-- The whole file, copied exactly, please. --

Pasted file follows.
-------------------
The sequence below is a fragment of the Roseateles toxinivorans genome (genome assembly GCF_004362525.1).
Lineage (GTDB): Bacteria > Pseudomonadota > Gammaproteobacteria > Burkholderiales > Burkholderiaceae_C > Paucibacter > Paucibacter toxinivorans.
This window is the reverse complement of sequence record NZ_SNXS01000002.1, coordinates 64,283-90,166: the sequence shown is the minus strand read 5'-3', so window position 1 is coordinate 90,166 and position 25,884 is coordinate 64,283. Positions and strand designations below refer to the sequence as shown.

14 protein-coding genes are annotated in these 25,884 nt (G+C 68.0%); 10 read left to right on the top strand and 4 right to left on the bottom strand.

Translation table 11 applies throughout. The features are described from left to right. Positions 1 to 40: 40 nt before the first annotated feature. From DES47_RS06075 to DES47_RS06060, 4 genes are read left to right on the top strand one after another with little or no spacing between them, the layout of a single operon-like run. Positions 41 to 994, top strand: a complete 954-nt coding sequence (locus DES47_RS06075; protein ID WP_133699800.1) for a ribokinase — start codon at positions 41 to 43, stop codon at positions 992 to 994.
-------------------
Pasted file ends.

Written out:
The sequence below is a fragment of the Roseateles toxinivorans genome (genome assembly GCF_004362525.1).
Lineage (GTDB): Bacteria > Pseudomonadota > Gammaproteobacteria > Burkholderiales > Burkholderiaceae_C > Paucibacter > Paucibacter toxinivorans.
This window is the reverse complement of sequence record NZ_SNXS01000002.1, coordinates 64,283-90,166: the sequence shown is the minus strand read 5'-3', so window position 1 is coordinate 90,166 and position 25,884 is coordinate 64,283. Positions and strand designations below refer to the sequence as shown.

14 protein-coding genes are annotated in these 25,884 nt (G+C 68.0%); 10 read left to right on the top strand and 4 right to left on the bottom strand.

Translation table 11 applies throughout. The features are described from left to right. Positions 1 to 40: 40 nt before the first annotated feature. From DES47_RS06075 to DES47_RS06060, 4 genes are read left to right on the top strand one after another with little or no spacing between them, the layout of a single operon-like run. Positions 41 to 994, top strand: a complete 954-nt coding sequence (locus DES47_RS06075; protein ID WP_133699800.1) for a ribokinase — start codon at positions 41 to 43, stop codon at positions 992 to 994.